Reflections

by Gene and June Cordell

(Gene Cordell lives in Indianapolis. His e-mail address is jcorde@attglobal.net. His wife June died in Indianapolis on August 26, 2010 at age 82.)

To the best of our recollection, it was on Easter of 1953 that I first met Marceline and Jim Jones at a Methodist church on Keystone Street here in Indianapolis, Indiana. On the Saturday before Easter, my mother-in-law, Edith Cordell, had answered an ad in the Indianapolis Star for two monkeys which Jim Jones had. When Edith went over to his home to buy the monkeys, Jim and Marceline invited her to come to their church on Easter. Edith asked me, my sister-in-law Carol Ann, and my three children to go with her; my husband didn’t go, since he was working seven days a week back in those days.

There were about 25 people at the service. One thing I remember about it was that Jimmy said there were people in the neighborhood who did not want him there, and that some of them had thrown rocks through the church windows.

Edith sewed and made clothes for the monkeys, dressing them up as a little girl and boy. They were really cute. Jimmy liked them too. One thing that is true about Jimmy was that he genuinely liked animals.

This was the beginning of the Jones and Cordell families getting together. Edith invited them over to the Cordell homestead that her father had built. We all had a friendly time.

Jim started up a church at 15th and New Jersey in Indianapolis about that time. My husband and kids, Edith, Carol Ann, and Grandma Cordell – who was still alive at the time – attended regularly. Then our cousins started coming. By then, the congregation was around 300.

In 1957, Jim’s church was at 10th and Delaware, but by Easter of that year, my husband and I were noticing things we didn’t like, and we started attending another church.

By that time, Jim owned a nursing home that Marceline was running. He also had a job with the county. But he continued to provide services for the needy, such as providing meals for them. My folks lived on a farm, and I brought in eggs to help out.

The last church where he held services before he went to South America was on 17th Street between Park and Broadway. During his two years in Brazil, Carol and Edith went to the church that Gene and I attended, but Jim was writing Edith all the time, telling her he needed money. She was always helping him out.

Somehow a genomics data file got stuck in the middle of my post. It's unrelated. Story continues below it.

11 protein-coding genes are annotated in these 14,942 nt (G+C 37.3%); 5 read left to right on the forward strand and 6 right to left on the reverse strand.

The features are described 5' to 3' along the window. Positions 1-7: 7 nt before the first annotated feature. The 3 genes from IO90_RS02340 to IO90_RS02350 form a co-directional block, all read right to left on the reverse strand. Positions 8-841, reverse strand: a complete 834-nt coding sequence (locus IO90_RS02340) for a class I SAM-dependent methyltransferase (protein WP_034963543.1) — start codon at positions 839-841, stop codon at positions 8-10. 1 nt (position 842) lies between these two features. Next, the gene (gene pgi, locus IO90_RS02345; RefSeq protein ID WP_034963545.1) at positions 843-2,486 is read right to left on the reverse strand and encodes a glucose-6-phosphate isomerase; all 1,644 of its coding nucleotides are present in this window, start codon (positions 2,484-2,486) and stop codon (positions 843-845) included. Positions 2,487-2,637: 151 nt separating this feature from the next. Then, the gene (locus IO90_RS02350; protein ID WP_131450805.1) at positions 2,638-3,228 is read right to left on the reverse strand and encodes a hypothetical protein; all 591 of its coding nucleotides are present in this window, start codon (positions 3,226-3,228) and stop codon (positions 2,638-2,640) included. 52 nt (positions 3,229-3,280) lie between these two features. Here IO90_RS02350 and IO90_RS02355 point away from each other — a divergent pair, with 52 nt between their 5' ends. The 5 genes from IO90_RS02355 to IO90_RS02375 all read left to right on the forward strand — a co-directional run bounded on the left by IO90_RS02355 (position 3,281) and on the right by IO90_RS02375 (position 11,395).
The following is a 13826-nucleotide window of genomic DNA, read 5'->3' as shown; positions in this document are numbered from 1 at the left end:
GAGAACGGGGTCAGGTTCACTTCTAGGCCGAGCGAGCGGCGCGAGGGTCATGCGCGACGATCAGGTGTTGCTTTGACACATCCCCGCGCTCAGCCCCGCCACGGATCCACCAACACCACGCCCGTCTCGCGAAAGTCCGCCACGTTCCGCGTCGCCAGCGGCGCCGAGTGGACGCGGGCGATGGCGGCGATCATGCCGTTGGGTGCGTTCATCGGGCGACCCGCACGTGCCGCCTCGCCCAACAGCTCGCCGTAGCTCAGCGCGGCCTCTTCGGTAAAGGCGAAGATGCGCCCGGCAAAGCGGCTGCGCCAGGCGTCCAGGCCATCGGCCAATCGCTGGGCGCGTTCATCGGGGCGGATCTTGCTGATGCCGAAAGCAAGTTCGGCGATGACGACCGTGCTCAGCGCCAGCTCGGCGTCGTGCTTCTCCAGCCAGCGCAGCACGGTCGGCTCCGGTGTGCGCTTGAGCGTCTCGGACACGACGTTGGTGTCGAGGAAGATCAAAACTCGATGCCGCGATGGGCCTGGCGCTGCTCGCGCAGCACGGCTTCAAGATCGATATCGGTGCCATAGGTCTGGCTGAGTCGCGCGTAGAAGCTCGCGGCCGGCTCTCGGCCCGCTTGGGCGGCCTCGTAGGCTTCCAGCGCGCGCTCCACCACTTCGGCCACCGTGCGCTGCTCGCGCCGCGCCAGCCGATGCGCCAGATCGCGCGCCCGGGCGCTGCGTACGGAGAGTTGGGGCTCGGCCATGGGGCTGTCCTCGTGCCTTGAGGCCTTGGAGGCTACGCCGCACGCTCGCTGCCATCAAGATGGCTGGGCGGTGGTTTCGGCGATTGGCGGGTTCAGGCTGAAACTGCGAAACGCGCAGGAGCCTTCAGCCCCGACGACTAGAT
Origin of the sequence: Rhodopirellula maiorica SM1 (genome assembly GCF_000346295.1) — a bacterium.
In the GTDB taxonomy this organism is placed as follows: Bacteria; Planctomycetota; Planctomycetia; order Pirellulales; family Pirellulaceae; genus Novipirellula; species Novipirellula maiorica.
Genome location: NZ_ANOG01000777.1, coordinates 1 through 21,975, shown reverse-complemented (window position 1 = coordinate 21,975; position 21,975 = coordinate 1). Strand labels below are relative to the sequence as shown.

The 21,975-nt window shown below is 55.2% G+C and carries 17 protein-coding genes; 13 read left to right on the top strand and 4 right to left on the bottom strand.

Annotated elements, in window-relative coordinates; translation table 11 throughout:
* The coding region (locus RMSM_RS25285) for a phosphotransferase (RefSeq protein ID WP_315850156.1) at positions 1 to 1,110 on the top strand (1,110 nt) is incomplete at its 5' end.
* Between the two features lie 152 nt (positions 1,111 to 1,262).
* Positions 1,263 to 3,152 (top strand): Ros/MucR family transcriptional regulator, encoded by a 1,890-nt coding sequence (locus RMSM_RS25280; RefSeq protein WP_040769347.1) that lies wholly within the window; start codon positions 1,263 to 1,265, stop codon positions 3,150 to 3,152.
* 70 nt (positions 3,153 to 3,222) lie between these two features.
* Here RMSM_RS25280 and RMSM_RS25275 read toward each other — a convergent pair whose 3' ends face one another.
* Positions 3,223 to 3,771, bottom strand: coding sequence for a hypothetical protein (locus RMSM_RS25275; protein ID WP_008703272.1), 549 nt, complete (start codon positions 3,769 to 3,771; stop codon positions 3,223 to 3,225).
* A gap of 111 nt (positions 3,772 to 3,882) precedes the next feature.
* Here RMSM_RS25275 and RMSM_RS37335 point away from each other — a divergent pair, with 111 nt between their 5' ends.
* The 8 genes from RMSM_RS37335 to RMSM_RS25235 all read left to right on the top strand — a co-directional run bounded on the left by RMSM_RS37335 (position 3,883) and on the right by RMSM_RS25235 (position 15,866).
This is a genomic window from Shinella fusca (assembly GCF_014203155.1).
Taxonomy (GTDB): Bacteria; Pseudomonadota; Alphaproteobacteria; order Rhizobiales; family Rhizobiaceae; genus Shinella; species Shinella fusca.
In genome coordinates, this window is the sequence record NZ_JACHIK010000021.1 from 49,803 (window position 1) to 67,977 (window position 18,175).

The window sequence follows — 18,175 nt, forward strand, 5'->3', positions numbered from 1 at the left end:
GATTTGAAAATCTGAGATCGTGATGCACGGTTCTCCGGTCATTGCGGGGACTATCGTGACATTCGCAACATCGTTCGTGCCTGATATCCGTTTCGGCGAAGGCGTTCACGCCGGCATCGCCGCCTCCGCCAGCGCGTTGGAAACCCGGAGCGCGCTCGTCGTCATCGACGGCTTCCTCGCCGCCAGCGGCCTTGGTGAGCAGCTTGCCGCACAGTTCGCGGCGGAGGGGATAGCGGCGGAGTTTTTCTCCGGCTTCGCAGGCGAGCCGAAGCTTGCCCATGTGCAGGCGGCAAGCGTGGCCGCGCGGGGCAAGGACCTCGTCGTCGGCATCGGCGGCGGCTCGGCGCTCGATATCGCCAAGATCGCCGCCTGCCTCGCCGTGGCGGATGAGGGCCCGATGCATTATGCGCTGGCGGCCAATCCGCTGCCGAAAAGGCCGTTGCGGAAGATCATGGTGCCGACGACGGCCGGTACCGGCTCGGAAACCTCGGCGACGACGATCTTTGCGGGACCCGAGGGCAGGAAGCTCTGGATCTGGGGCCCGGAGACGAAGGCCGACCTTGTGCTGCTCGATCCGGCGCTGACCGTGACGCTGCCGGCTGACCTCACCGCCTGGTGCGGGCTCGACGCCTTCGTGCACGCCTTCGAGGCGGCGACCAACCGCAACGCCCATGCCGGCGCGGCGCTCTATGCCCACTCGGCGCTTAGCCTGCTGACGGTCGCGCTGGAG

When Jim returned, he was upset that Edith was attending our church, so she went back to Peoples Temple. She moved with the church when it went to Ukiah that night in 1965. Other people we knew who went with Jim ended up in Jonestown, and dying there. But we know just as many who did not go, and who are still alive.

Carol’s kids went too, but Carol Ann did not go at first. When she went out to Ukiah for a visit, Jim wouldn’t let her bring any of the children back. Finally, Carol and Bill closed up their home near Whitestown, Indiana, and went out to California. Bill was a guard for the church until he himself became disenchanted with it, and left.

Carol Ann McCoy and her four children – Leandra Renae, Lowell Francis (Bill), Marcenda Dyan, and Patty Ann – all died in Jonestown. It has been so hard for Bill to lose his wife and children. He has since remarried and tried to go on with life, but now has lung cancer. He has just completed a treatment of chemo and radiation. He has had more than his share of misfortune.

Jim Jones stole the lives of some of our family, and the property of everyone else. Everything that my husband’s grandfather worked for all of his life, was turned over to Jim Jones. It is all gone.

If we have learned one thing from this, it is to follow no man, but to follow the Lord.

There is a lot we could write about all of this, but we are getting old now, and our lives are getting short. We spend our time with our precious great-grandchildren, and thank God that we did not go with this group. We just hope nothing like this ever happens in our family again.

Beware of cults. This is what my grandmother, Florence Hinshaw Venable, told me when I was ten years old, and I wish my family had listened to those words.

Last modified on December 31st, 2015.
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